Additionally, with the help of 3rd party product you can add more data to enhance correlation rules: unpatched vulnerabilities, weak configuration, SoD conflicts, critical user actions and other issues on SAP systems with personal data.
That will enable you to investigate such SIEM use cases as: access to personal data tables after successful attack, download of data without proper login in system, access to personal data via custom transaction and many others.
That moves us to the next processes – analysis of personal data related events.
2. Threat Detection
First group of use-cases are SAP-related threat events on SAP systems with personal data:
- Password bruteforcing attempts
- Unauthorized access to RFC-services
- Attacks on web-resources (XSS, SQL Injection, Buffer overflow, etc.)
- Attacks via source code vulnerabilities
- Authentication bypass (Verb Tampering, Invoker servlet)
- Critical actions (transaction, programs, URL’s)
- SoD conflicts
Combining these use-cases with data access events we will recognize when data exfiltrate after successful attack.
3. User Behavior
User Behavior provides statistics related to normal and unusual work patterns of SAP users and connected applications. So, with that we can understand situations of “unusual” personal data access:
- Atypical behavior of HR department user in comparison to their colleagues, e.g. three times more frequent access to telephone numbers then most of the HR users.
- Running an administrative transaction (e.g. SE16) by a non-privileged user.
- First time access to particular category of personal data records.
- Access to sensitive personal data (e.g. SSN).
- User generates unusual amount of traffic, possibly trying to download the whole content of client database.
4. Data Leakage
Third group of use-cases relates to DLP solutions and integration of their findings into personal data access monitoring.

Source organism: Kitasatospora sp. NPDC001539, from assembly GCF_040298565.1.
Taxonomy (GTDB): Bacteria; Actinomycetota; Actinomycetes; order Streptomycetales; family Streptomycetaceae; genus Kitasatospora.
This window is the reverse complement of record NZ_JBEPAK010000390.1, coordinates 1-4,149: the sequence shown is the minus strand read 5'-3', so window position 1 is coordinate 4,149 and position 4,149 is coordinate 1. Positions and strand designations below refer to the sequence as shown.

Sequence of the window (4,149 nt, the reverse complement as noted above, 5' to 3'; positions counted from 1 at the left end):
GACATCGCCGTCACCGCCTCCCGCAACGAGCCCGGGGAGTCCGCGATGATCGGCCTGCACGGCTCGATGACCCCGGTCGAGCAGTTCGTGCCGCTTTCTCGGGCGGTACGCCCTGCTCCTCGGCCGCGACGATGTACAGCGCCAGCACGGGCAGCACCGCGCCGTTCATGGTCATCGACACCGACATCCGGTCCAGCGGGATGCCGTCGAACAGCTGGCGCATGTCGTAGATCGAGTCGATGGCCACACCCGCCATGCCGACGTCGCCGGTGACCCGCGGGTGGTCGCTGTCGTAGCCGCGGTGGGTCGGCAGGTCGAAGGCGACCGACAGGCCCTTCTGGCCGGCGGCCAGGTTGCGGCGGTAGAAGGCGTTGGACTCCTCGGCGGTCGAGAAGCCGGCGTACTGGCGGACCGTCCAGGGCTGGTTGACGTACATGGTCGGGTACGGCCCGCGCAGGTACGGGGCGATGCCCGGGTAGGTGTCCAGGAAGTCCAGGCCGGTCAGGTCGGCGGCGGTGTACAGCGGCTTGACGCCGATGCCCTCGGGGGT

There are solutions which can mark exported data from SAP on the basis of a set of rules considering name of the report. Later this marking is tracked in office applications, mail server, and so on.
So, if you have implemented DLP system or SAP DLP solutions, make sure that they contribute to personal data monitoring use-cases.
SAP provides a number of tools to monitor state of security and access to personal data and this article has described a set of personal data monitoring use-cases.
However, the main task is to understand what you want to monitor in each particular system, and to keep the number of events as small as possible. The fact is that a security team not always has enough time to analyze all the amount and types of personal data in each of the SAP systems in a large landscape.
To get a quick visibility what personal data you process and how secure they are, consider SAP GDPR Security Audit service. The project will result in complete understanding of your personal data processing, state of security and quick-win recommendations.
Specifically, you will get the following outcomes:
- Description of personal data records stored in SAP systems in scope of the project;
- List of users that have access to the personal data;
- Evaluation of SAP security controls;
- Prioritized list of SAP security weaknesses along with remediation guidelines.
Now, schedule a call with Professional Services to learn how SAP GDPR Security Audit can help in your particular situation:
The post GDPR for SAP: How to monitor personal data access? appeared first on ERPScan.
This is a Security Bloggers Network syndicated blog post authored by Research Team. Read the original post at: Blog – ERPScan